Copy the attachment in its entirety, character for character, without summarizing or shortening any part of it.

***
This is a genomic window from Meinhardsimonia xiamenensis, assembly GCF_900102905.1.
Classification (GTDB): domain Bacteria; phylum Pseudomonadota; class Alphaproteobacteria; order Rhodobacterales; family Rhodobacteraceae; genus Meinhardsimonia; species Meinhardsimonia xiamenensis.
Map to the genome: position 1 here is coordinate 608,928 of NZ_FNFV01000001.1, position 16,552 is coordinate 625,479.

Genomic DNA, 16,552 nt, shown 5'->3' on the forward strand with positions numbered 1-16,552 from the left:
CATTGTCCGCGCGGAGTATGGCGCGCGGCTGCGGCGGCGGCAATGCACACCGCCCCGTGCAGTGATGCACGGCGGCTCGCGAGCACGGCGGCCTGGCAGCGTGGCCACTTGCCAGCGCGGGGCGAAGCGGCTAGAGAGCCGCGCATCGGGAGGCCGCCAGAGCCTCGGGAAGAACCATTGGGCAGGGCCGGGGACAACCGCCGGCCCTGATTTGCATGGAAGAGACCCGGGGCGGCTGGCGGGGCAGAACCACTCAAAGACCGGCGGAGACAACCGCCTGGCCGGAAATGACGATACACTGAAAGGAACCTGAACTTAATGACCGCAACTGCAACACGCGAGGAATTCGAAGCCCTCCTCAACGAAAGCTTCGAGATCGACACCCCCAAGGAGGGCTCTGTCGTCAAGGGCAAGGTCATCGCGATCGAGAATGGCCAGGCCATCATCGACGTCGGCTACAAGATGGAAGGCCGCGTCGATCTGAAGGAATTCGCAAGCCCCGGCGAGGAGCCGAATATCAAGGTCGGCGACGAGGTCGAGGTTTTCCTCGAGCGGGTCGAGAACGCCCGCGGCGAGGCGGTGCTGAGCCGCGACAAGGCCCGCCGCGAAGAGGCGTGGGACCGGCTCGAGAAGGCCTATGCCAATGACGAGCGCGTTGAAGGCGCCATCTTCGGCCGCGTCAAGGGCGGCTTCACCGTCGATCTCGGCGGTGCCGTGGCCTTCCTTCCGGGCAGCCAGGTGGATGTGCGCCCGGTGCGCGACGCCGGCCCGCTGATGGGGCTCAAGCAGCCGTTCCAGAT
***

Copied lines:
This is a genomic window from Meinhardsimonia xiamenensis, assembly GCF_900102905.1.
Classification (GTDB): domain Bacteria; phylum Pseudomonadota; class Alphaproteobacteria; order Rhodobacterales; family Rhodobacteraceae; genus Meinhardsimonia; species Meinhardsimonia xiamenensis.
Map to the genome: position 1 here is coordinate 608,928 of NZ_FNFV01000001.1, position 16,552 is coordinate 625,479.

Genomic DNA, 16,552 nt, shown 5'->3' on the forward strand with positions numbered 1-16,552 from the left:
CATTGTCCGCGCGGAGTATGGCGCGCGGCTGCGGCGGCGGCAATGCACACCGCCCCGTGCAGTGATGCACGGCGGCTCGCGAGCACGGCGGCCTGGCAGCGTGGCCACTTGCCAGCGCGGGGCGAAGCGGCTAGAGAGCCGCGCATCGGGAGGCCGCCAGAGCCTCGGGAAGAACCATTGGGCAGGGCCGGGGACAACCGCCGGCCCTGATTTGCATGGAAGAGACCCGGGGCGGCTGGCGGGGCAGAACCACTCAAAGACCGGCGGAGACAACCGCCTGGCCGGAAATGACGATACACTGAAAGGAACCTGAACTTAATGACCGCAACTGCAACACGCGAGGAATTCGAAGCCCTCCTCAACGAAAGCTTCGAGATCGACACCCCCAAGGAGGGCTCTGTCGTCAAGGGCAAGGTCATCGCGATCGAGAATGGCCAGGCCATCATCGACGTCGGCTACAAGATGGAAGGCCGCGTCGATCTGAAGGAATTCGCAAGCCCCGGCGAGGAGCCGAATATCAAGGTCGGCGACGAGGTCGAGGTTTTCCTCGAGCGGGTCGAGAACGCCCGCGGCGAGGCGGTGCTGAGCCGCGACAAGGCCCGCCGCGAAGAGGCGTGGGACCGGCTCGAGAAGGCCTATGCCAATGACGAGCGCGTTGAAGGCGCCATCTTCGGCCGCGTCAAGGGCGGCTTCACCGTCGATCTCGGCGGTGCCGTGGCCTTCCTTCCGGGCAGCCAGGTGGATGTGCGCCCGGTGCGCGACGCCGGCCCGCTGATGGGGCTCAAGCAGCCGTTCCAGAT